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Extra buses plan as train strikes threaten to disrupt Commonwealth Games

Contingency plans including extra buses are coaches are being drawn up as train strikes threaten to ‘disrupt’ the Commonwealth Games in Birmingham.

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A spokesperson for Transport for West Midlands (TfWM) said they are confident spectators will get to the Games, even if rail strikes do occur later this month.

At Tuesday evening’s Birmingham City Council meeting, cabinet member for transport Councillor Liz Clements also attempted to allay concerns. She said detailed traffic management plans were in place and it was an opportunity to encourage people to get out of cars.

More than a million visitors are expected to come to the city for the event.

Asked if there were enough drivers for replacement buses for spectators, the TfWM spokesperson said: “We are working with our transport suppliers and remain confident that all are able to supply the necessary workforce that we require.”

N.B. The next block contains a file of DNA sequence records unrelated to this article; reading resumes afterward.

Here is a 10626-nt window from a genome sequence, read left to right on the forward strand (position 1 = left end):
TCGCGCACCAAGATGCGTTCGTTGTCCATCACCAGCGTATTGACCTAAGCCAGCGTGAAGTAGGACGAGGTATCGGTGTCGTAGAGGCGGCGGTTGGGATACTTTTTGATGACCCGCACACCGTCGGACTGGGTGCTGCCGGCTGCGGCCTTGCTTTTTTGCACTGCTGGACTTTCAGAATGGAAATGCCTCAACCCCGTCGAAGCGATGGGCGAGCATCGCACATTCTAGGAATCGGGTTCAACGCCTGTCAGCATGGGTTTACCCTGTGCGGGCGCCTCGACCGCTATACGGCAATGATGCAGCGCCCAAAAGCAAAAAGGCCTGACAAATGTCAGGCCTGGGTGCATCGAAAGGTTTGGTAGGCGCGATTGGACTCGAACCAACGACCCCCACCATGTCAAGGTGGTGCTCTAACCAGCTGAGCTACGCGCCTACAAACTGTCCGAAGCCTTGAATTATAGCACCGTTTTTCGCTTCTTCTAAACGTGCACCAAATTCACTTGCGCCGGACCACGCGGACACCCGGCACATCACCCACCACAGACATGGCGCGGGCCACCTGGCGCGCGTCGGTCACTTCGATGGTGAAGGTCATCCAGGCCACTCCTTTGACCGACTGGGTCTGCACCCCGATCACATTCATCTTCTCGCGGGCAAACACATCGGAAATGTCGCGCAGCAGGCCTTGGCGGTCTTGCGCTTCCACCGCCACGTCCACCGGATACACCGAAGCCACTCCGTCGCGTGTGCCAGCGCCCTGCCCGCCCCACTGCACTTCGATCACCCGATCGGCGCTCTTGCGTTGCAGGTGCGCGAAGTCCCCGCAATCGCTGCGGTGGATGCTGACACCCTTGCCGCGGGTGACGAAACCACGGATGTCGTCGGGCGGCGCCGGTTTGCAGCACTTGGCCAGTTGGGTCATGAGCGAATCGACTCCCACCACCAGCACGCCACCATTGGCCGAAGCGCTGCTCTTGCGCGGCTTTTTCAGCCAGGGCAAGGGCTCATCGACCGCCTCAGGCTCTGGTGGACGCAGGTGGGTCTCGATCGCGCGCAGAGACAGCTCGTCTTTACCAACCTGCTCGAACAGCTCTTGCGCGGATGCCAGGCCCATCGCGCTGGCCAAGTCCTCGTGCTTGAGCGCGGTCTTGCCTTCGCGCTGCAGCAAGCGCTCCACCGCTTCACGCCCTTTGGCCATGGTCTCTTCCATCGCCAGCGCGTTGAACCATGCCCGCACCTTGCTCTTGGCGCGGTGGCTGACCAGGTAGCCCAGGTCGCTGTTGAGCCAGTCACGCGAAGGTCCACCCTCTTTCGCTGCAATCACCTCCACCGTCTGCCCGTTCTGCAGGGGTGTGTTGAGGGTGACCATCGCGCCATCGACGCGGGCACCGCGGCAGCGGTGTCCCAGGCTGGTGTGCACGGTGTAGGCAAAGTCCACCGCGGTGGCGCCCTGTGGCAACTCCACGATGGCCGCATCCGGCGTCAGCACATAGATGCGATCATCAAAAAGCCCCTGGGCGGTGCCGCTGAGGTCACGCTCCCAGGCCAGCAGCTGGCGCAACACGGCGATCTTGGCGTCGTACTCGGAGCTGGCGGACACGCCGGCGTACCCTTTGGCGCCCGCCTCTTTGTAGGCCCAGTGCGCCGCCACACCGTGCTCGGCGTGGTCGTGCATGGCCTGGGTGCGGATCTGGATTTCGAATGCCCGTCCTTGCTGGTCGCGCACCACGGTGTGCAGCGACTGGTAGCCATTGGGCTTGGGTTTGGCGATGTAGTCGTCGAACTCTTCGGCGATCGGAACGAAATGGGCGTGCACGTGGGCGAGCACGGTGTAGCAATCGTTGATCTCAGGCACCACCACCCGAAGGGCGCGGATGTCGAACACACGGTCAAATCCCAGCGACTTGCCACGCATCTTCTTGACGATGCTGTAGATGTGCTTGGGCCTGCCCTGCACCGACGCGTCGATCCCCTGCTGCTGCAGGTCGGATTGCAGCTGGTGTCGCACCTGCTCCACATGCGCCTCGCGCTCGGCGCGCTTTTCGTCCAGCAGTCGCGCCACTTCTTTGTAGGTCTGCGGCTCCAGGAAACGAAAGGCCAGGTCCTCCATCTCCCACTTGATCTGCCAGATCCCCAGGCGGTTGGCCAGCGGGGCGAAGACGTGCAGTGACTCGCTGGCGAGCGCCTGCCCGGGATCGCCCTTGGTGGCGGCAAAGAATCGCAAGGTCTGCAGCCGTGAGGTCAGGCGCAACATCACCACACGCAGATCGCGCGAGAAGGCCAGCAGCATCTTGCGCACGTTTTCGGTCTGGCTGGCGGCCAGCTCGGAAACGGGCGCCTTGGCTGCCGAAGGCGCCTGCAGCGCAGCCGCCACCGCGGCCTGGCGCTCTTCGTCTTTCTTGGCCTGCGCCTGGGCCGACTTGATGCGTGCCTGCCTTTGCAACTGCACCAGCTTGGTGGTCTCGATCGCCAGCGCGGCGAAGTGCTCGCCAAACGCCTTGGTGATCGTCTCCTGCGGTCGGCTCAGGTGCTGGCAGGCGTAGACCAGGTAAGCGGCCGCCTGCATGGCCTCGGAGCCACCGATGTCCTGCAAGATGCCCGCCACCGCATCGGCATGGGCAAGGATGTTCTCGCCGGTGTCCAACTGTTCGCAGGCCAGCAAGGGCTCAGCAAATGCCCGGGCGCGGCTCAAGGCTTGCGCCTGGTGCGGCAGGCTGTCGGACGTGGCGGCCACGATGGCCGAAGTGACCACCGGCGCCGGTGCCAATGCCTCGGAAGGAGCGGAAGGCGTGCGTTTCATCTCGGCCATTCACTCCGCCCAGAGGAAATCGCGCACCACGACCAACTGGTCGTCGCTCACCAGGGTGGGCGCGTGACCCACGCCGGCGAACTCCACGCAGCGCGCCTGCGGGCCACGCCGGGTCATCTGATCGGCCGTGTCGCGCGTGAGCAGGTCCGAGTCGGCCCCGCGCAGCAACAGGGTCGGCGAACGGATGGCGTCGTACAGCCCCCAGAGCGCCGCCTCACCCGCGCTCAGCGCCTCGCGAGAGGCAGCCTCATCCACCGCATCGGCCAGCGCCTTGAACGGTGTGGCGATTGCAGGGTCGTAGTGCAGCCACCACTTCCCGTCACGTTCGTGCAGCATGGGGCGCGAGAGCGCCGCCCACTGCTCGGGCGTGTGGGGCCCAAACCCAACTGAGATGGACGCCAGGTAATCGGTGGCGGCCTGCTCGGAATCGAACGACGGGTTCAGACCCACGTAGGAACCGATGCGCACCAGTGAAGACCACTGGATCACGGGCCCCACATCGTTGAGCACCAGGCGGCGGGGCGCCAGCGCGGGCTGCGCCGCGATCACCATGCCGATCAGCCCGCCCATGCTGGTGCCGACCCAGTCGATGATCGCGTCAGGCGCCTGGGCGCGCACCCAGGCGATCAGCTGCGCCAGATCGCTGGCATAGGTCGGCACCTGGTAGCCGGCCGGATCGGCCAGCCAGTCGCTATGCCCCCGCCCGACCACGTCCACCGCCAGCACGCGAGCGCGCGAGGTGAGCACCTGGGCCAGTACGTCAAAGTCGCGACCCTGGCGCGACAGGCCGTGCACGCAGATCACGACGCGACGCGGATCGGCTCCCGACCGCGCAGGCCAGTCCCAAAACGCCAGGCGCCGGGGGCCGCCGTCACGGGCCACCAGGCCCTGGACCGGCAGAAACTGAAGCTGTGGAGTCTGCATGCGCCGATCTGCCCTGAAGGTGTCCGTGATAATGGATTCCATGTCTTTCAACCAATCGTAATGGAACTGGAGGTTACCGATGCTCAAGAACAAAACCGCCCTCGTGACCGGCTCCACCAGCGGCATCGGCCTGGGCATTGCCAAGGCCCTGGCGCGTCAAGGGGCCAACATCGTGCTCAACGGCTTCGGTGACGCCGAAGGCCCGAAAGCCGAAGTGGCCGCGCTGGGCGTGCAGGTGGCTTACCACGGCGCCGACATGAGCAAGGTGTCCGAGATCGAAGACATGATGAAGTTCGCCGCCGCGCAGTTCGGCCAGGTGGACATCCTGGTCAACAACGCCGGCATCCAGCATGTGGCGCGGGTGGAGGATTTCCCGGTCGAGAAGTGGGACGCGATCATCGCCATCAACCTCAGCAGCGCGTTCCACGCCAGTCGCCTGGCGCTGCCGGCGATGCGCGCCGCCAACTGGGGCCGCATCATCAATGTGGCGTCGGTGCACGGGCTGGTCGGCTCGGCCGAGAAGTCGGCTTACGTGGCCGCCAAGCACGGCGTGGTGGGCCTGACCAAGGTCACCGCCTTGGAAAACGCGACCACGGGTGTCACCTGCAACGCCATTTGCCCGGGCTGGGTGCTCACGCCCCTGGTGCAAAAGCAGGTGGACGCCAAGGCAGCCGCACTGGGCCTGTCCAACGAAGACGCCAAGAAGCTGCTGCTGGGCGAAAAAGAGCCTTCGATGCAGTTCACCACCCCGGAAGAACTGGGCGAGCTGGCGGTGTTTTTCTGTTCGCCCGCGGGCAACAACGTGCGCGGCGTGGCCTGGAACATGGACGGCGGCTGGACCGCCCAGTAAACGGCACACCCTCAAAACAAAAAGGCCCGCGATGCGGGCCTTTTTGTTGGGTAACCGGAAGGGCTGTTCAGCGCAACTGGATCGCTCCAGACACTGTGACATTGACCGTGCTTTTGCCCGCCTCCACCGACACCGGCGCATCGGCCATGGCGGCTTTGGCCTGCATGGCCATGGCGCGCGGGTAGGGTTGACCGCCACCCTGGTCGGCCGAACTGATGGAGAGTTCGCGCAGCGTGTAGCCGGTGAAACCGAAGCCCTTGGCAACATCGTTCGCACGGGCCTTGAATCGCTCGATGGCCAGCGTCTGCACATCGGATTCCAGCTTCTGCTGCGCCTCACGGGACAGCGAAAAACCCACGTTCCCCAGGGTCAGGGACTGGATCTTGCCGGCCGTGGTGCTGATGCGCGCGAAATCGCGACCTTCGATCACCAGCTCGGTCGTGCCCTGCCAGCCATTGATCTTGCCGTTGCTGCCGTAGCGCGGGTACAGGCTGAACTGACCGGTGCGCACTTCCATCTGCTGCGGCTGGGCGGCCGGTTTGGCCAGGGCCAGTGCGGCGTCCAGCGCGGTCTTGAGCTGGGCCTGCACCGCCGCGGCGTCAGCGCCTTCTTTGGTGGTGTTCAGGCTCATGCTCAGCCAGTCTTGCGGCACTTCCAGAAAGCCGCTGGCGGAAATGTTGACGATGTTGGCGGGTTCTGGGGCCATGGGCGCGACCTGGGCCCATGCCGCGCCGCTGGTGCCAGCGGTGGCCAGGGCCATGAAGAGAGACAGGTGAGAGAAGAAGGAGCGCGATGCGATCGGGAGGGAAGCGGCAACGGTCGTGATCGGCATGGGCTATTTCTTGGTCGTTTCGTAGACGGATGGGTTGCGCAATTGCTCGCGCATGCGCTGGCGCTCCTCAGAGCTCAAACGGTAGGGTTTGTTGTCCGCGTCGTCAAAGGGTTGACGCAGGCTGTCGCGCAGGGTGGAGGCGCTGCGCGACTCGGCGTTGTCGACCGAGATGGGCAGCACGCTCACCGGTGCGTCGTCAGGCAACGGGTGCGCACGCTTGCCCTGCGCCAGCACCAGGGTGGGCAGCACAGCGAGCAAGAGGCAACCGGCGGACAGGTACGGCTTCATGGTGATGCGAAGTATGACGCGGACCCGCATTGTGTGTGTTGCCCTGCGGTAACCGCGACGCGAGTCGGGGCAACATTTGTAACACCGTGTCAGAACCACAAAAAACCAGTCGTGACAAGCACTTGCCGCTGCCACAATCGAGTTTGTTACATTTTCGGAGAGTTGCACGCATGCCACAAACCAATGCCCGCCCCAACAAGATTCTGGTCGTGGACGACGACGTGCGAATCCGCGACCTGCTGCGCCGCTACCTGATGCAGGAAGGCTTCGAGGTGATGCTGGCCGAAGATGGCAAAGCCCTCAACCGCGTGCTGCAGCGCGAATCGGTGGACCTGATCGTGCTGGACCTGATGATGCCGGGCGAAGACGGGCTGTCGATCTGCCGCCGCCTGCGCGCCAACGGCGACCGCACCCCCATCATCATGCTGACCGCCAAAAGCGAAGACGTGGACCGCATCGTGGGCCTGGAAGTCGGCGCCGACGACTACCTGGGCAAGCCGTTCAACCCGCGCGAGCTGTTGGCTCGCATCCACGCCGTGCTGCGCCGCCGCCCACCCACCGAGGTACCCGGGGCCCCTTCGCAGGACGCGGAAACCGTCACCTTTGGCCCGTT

They also said: “We are urging visitors to use public transport to travel to Birmingham and the West Midlands and are ensuring there is sufficient capacity for them to do so.

“This includes, as a contingency for possible disruption of rail services due to industrial action, extra coach and bus services.

“We have confirmed 50 extra coaches running services into Birmingham and the West Midlands from towns, cities and airports across the UK including London, Manchester, Heathrow, Leeds, Bristol and Cardiff. These are available to book now.

“TfWM has also arranged for more than 150 extra shuttle buses, plus accessible buses, to operate between both the park and ride sites and major transport hubs and the Commonwealth Games venues. These are free for spectators, staff and volunteers, and details will be available from the travel and venue pages on the Birmingham 2022 website.”

West Midlands Trains drivers voted to strike over pay which hasn’t risen since 2019 – they have been offered a two pet cent rise, which is well below inflation at 9.1 per cent. In the year March 2020-2021, WMT made £123.9 million in profit after tax, and the company which owns WMT, called Abellio, paid its highest paid director £597,000 in the year ending December 2020.

The average salary of a WMT driver is £57,044 a year. If a negotiation is not reached, action could begin on July 25 – three days before the start of the Commonwealth Games.